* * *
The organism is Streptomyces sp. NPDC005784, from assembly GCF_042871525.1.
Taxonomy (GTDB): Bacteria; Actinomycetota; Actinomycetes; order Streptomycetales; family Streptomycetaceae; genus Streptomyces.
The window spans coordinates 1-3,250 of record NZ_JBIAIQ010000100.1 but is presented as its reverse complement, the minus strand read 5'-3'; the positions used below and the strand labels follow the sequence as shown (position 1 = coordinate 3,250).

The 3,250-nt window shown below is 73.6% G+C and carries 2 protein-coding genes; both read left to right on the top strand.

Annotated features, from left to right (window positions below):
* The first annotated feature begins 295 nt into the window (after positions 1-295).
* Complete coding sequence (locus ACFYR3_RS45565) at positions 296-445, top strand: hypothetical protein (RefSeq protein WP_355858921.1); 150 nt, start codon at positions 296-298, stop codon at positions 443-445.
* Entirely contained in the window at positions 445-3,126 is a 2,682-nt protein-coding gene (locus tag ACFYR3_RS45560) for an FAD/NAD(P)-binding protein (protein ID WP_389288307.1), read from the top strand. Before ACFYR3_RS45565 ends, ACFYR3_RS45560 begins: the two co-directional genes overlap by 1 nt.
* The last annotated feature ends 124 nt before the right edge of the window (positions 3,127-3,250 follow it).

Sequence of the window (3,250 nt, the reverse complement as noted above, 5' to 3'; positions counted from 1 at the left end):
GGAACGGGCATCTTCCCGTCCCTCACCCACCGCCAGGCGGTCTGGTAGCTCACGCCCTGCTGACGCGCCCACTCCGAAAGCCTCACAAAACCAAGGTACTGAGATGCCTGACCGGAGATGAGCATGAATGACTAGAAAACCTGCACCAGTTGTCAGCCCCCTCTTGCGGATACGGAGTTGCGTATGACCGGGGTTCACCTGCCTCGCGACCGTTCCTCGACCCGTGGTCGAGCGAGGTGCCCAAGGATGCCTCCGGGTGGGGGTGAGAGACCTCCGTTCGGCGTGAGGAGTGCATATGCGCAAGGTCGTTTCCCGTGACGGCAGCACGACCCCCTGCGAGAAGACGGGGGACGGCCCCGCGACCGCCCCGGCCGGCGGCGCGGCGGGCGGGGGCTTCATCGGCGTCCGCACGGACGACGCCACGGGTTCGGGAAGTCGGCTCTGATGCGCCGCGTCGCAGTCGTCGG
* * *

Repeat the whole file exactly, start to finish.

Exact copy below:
The organism is Streptomyces sp. NPDC005784, from assembly GCF_042871525.1.
Taxonomy (GTDB): Bacteria; Actinomycetota; Actinomycetes; order Streptomycetales; family Streptomycetaceae; genus Streptomyces.
The window spans coordinates 1-3,250 of record NZ_JBIAIQ010000100.1 but is presented as its reverse complement, the minus strand read 5'-3'; the positions used below and the strand labels follow the sequence as shown (position 1 = coordinate 3,250).

The 3,250-nt window shown below is 73.6% G+C and carries 2 protein-coding genes; both read left to right on the top strand.

Annotated features, from left to right (window positions below):
* The first annotated feature begins 295 nt into the window (after positions 1-295).
* Complete coding sequence (locus ACFYR3_RS45565) at positions 296-445, top strand: hypothetical protein (RefSeq protein WP_355858921.1); 150 nt, start codon at positions 296-298, stop codon at positions 443-445.
* Entirely contained in the window at positions 445-3,126 is a 2,682-nt protein-coding gene (locus tag ACFYR3_RS45560) for an FAD/NAD(P)-binding protein (protein ID WP_389288307.1), read from the top strand. Before ACFYR3_RS45565 ends, ACFYR3_RS45560 begins: the two co-directional genes overlap by 1 nt.
* The last annotated feature ends 124 nt before the right edge of the window (positions 3,127-3,250 follow it).

Sequence of the window (3,250 nt, the reverse complement as noted above, 5' to 3'; positions counted from 1 at the left end):
GGAACGGGCATCTTCCCGTCCCTCACCCACCGCCAGGCGGTCTGGTAGCTCACGCCCTGCTGACGCGCCCACTCCGAAAGCCTCACAAAACCAAGGTACTGAGATGCCTGACCGGAGATGAGCATGAATGACTAGAAAACCTGCACCAGTTGTCAGCCCCCTCTTGCGGATACGGAGTTGCGTATGACCGGGGTTCACCTGCCTCGCGACCGTTCCTCGACCCGTGGTCGAGCGAGGTGCCCAAGGATGCCTCCGGGTGGGGGTGAGAGACCTCCGTTCGGCGTGAGGAGTGCATATGCGCAAGGTCGTTTCCCGTGACGGCAGCACGACCCCCTGCGAGAAGACGGGGGACGGCCCCGCGACCGCCCCGGCCGGCGGCGCGGCGGGCGGGGGCTTCATCGGCGTCCGCACGGACGACGCCACGGGTTCGGGAAGTCGGCTCTGATGCGCCGCGTCGCAGTCGTCGG